The junta’s raids on the town appeared to be aimed at rounding up some of those who have fled to KNU-controlled territory since the coup in February, including striking civil servants, PDF members, and others opposed to military rule.
Myanmar Now was unable to confirm the exact number of arrests that have been made in the town, as most residents were still fleeing on Thursday.
The clash in Lay Kay Kaw comes after soldiers detained several people, including a deposed NLD lawmaker, during a raid on the town
The KNU’s Dooplaya District administration said on Friday that 20 striking workers who were staying at Lay Kay Kaw were arrested during the junta raids on Tuesday and Wednesday.
The KNU said in its statement that they had learned of the planned raid in advance and had warned those taking refuge in Lay Kay Kaw to temporarily leave the area.
“While some did flee in advance, some did not,” the KNU said.
“Even though the KNLA forces were prepared to fight, there would have been civilian casualties if our forces opened fire. So our forces didn’t do so [during the raid on Tuesday],” said the KNU statement.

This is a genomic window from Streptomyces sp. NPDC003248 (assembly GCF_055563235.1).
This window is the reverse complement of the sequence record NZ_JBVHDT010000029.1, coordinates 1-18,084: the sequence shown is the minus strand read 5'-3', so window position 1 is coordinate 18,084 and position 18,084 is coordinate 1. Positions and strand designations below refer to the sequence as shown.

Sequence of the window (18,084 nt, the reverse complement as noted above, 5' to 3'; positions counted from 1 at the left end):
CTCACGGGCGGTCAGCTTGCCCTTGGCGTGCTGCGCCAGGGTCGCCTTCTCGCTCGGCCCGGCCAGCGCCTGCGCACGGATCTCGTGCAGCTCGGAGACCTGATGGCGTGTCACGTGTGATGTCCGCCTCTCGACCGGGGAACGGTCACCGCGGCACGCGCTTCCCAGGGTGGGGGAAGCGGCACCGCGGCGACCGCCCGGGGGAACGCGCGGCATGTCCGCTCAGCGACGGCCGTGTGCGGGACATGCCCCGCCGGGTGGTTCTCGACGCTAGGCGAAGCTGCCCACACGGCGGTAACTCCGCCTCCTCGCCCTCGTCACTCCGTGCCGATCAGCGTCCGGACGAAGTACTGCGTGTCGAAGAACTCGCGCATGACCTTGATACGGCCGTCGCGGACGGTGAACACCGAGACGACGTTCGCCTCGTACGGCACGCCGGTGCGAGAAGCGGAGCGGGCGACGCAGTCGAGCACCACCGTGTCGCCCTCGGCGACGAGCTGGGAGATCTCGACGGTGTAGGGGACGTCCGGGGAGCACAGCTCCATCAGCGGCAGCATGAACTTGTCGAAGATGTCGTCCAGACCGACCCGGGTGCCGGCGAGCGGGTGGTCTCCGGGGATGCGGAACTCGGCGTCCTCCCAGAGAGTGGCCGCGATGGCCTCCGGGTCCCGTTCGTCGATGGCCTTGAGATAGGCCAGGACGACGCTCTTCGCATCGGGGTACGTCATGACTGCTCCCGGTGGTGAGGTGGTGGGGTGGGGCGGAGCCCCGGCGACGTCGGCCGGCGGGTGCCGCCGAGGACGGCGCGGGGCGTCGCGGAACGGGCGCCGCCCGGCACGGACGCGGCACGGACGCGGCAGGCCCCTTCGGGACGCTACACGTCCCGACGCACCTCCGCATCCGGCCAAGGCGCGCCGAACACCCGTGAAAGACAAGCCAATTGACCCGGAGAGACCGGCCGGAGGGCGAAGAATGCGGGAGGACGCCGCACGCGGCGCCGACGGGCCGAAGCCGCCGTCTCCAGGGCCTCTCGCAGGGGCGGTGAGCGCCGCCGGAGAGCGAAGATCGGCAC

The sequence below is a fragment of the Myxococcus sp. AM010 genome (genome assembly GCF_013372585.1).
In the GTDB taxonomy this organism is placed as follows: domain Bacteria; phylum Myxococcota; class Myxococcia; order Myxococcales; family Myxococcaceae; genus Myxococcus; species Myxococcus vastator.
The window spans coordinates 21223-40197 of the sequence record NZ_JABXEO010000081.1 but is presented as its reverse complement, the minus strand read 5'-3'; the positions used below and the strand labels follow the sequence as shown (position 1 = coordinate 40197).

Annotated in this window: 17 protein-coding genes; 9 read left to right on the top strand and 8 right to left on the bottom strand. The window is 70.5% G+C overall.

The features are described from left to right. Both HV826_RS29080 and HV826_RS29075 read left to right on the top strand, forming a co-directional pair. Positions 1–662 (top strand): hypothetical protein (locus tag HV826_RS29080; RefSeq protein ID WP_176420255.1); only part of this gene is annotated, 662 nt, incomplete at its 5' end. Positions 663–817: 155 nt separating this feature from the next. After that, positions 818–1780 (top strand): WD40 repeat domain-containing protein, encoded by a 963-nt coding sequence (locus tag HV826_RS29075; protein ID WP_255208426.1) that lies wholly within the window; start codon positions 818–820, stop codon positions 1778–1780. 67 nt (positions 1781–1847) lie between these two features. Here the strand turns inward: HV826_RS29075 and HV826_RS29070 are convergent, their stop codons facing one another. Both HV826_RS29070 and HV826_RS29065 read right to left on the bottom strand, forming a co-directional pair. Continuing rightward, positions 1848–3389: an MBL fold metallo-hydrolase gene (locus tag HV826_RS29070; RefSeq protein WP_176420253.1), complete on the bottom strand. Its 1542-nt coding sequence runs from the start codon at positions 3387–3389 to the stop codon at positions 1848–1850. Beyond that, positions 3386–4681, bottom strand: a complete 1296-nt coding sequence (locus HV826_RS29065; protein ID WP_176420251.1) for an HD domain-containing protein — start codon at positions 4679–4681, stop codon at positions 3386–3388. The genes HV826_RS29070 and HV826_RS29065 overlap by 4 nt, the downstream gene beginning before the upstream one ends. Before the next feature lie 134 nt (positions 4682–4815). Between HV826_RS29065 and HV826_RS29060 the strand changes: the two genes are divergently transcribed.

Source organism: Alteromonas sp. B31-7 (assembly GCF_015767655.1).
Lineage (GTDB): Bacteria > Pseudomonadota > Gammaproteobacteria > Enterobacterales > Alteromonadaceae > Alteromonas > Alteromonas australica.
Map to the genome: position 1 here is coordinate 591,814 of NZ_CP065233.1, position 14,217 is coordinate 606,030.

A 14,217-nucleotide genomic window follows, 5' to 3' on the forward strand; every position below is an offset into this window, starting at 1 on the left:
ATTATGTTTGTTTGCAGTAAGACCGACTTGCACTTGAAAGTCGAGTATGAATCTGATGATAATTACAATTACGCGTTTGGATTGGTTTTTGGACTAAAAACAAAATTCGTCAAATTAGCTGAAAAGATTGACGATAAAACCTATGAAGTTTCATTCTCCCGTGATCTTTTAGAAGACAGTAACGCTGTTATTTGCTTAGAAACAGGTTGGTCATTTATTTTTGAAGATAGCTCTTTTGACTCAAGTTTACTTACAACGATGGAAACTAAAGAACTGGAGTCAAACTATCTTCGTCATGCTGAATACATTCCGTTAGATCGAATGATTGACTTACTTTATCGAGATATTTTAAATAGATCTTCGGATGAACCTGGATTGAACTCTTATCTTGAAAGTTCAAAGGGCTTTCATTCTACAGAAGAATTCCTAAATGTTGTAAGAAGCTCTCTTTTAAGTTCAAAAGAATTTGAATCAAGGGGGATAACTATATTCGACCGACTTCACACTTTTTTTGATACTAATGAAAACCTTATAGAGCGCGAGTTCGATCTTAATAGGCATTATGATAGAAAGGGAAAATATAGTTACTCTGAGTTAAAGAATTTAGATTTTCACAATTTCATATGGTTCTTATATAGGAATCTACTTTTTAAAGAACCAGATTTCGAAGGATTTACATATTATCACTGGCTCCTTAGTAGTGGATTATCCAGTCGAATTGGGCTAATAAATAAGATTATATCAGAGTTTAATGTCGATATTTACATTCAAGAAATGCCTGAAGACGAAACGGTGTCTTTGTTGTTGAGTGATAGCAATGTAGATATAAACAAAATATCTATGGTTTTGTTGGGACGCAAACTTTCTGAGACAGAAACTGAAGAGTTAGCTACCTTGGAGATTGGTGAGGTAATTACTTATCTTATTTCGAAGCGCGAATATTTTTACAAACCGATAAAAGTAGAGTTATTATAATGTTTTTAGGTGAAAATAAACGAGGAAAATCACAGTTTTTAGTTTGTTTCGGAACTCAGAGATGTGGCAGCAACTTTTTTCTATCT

Lay Kay Kaw, located around 14km south of the town of Myawaddy near the Thai-Myanmar border, has a total of six residential wards housing around 2,000 people. Some residential wards are located in the hills to the west of the town. The KNU is responsible for the town’s security and administration.
An anti-junta activist who has been living in Lay Kay Kaw for the past five months said the military has carried out a number of searches in the town. He said that Tuesday’s raid was the sixth since he arrived there.
“Those who are not locals here hid elsewhere during previous searches, since we were always informed in advance that they would be coming. There were no arrests in the past,” he said.
He added that residents had been warned on Monday that regime forces were coming, but some were unable to escape in time because of the overwhelming number of troops that arrived the following day.
“They sent in four different columns at once, so it was difficult to run,” he said.
Unlike previous raids, the one on Tuesday resulted in clashes because it was carried out “by force,” the KNU said.
The group said that the fighting on Wednesday started after regime troops returned and attempted to make more arrests. They also ransacked people’s houses, prompting the KNLA forces to respond, it added.
Lay Kay Kaw Myothit was founded in February 2015 as part of Myanmar’s peace process (Karen Information Center)
After the KNLA fired on and surrounded the junta troops, the fighting died down for several hours before resuming later in the day.
According to the KNU, the two sides started fighting again because the regime soldiers remained in Lay Kay Kaw even after requesting and receiving permission from the KNU’s town administrators to leave.
“The administrators told them they could go, but when they failed to do so, that started another clash at around 5pm,” the organisation said.